You’re busy. Your work to-do list is growing at a furiously fast pace. And when you pause to look around, everyone in your office is in the same boat. The very last thing you have time for is a hacker messing with your website. That’s why web security should be at the top of your docket. But is it?
Here are a few things you can do right now to avoid hacker-induced headaches and increase your WordPress security.
Backup Your Site.
We all know that creating a backup of an important document before making major changes is a great idea. The same is true with your website. Even better, though, is a routinely scheduled backup which ensures that if your site is compromised, you can easily restore it to a version prior to the damage.
For Virtual Private Servers (VPS) or Dedicated Servers:
(We highly recommend using a hosting plan with a VPS or dedicated server.) There are several different control panels for a VPS out there, so the steps to back up will vary. For instance, if you’re on a cPanel server, you can either login to your Web Host Manager (WHM) or contact your Web Host and put the following schedule in place:
6 Daily Backups (Monday – Saturday)
4 Weekly Backups (Every Sunday)
2 Monthly Backups (First day of the month)
If you start running out of disk space, you can either reduce the number of stored backups above or configure WHM to backup to Amazon S3 instead for a very reasonable rate. This will drastically free up disk space.
For other non-Cpanel servers, contact your Web Host to get their help putting a good backup schedule in place.
For Shared Servers:
First of all, hopefully you are not on a shared server. (Unless you’re running a personal travel blog.) For shared servers, there are a large variety of backup plugins you can install in WordPress to automate the backup process. We recommend UpdraftPlus. This plugin allows you to setup a backup schedule so you can set and forget (however you should always check on your backups on a regular basis to ensure there are no issues).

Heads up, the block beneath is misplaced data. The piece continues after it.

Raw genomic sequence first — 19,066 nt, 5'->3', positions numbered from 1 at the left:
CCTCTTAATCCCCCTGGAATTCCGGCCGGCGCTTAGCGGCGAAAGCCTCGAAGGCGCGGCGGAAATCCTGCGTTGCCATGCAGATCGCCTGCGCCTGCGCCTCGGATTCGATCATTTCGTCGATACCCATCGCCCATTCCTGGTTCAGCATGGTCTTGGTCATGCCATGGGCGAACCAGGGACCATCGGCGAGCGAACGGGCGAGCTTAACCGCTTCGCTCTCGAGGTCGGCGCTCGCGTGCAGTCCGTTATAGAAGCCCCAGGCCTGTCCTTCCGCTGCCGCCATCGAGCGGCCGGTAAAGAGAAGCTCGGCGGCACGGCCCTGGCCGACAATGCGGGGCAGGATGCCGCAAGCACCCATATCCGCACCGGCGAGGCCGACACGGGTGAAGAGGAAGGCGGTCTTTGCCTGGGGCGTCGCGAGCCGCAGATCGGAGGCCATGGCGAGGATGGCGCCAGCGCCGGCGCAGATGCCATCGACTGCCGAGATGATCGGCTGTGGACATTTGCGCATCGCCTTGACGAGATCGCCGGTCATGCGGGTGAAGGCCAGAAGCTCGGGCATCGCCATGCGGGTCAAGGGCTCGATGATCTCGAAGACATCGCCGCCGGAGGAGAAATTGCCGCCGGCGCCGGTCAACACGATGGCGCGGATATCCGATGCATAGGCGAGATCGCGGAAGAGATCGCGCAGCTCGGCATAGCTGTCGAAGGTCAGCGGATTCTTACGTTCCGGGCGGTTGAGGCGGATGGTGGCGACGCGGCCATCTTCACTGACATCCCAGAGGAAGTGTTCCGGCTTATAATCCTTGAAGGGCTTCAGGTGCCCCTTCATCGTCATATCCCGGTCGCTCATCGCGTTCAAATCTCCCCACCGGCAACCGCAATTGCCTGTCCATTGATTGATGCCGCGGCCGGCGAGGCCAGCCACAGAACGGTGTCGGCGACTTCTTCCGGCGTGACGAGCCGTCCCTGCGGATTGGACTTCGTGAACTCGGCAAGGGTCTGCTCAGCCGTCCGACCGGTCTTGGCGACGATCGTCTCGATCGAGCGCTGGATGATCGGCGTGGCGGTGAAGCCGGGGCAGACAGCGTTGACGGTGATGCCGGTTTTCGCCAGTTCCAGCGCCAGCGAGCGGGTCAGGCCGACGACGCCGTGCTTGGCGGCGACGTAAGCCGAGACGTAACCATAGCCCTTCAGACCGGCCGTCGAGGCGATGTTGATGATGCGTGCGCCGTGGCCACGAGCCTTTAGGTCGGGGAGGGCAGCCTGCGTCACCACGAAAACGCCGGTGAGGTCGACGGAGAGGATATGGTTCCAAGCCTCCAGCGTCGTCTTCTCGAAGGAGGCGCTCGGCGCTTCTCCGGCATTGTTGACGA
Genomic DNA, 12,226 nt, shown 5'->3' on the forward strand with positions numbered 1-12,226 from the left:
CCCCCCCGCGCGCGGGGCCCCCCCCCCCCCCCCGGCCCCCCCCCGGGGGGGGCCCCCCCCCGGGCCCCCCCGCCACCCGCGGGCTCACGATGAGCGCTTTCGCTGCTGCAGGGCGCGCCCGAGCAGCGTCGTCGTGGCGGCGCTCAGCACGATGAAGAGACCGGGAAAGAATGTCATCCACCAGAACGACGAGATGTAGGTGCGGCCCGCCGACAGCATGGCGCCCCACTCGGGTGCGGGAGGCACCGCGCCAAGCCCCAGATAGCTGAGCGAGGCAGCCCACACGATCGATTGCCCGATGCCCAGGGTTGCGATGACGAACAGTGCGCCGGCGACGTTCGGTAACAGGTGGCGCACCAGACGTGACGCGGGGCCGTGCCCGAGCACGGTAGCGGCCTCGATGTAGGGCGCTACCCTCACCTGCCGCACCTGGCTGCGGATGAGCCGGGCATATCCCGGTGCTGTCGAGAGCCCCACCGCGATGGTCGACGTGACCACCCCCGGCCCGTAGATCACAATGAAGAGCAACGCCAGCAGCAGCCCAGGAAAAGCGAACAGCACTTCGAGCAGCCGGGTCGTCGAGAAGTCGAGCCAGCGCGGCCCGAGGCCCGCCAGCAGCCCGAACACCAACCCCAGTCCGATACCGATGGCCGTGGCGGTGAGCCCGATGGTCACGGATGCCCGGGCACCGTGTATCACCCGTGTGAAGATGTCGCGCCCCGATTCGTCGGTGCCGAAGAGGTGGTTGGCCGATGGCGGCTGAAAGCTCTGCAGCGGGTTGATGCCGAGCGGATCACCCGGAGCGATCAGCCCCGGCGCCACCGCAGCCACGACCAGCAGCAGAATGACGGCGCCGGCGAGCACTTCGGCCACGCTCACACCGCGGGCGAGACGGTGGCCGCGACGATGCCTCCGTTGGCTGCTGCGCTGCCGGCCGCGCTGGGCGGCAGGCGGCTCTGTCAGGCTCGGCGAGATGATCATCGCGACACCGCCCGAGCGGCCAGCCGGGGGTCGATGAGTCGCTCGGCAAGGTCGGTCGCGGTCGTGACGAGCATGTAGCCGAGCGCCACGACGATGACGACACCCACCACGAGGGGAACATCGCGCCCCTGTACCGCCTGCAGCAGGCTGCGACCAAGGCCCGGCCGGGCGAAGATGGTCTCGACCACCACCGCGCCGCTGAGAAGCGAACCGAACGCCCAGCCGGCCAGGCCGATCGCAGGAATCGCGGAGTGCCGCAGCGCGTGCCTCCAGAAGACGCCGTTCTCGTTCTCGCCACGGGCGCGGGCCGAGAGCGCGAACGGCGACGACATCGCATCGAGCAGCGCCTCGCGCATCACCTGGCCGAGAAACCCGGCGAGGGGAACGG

Make Site Maintenance a Regular Habit
Spending a few extra moments on a monthly basis can have a huge impact on the security of your site. Login to the dashboard specifically to check for WordPress, plugin, and theme updates. You’ve probably seen that “Update available” banner. Yes. You will want to update your site after you manually back it up.
You may be thinking, “I’ve been automatically backing up my site, just like you recommend. So, do I need to do a manual back up too?” The answer is: Yes. This will allow you to quickly and easily restore your site to the exact point before the update took place. If you don’t have direct access to the server (SSH, cPanel, WHM, etc.), the free version of UpdraftPlus is a great option to quickly generate a backup with one-click and it’s just as easy to restore if an issue arrises.
…but if it’s not broken, why fix it?
Updates provide important fixes to many things, including security fixes. When updates are made available, information about those security issues are available to the public. This means an out of date site is more vulnerable.
Similarly, plugins and themes that aren’t updated can be like an unlocked back door to your site’s admin and your personal info. If you don’t want to update a plugin because you’re no longer using it, simply delete it. Getting rid of plugins and themes you are not actively using will remove unnecessary security holes.
Use Strong Passwords
A weak password is like leaving the keys dangling in the front door. You’ll make your website much more secure by creating a strong and unique password for every user on your site. It’s a good idea to install a plugin like “Force Strong Passwords” to prevent weak passwords. (Also, if there are several users in your system, be sure to only assign sufficient rights to get their work done. You most likely don’t need everyone to be an admin user.)
If you’ve been using the same login credentials forever or you recently noticed suspicious activity on your site, change your password.
You can learn more about creating strong passwords here, being sure to keep these basics in mind:
- Use 12 or more characters.
- Include numbers, symbols, and both uppercase and lowercase letters.
- Never use personal information such as your name, username, or email address name.
Of course, this list is just the tip of the iceberg. Do these 3 things today, and check back in the future for more extensive measures to take to improve the security of your WordPress site.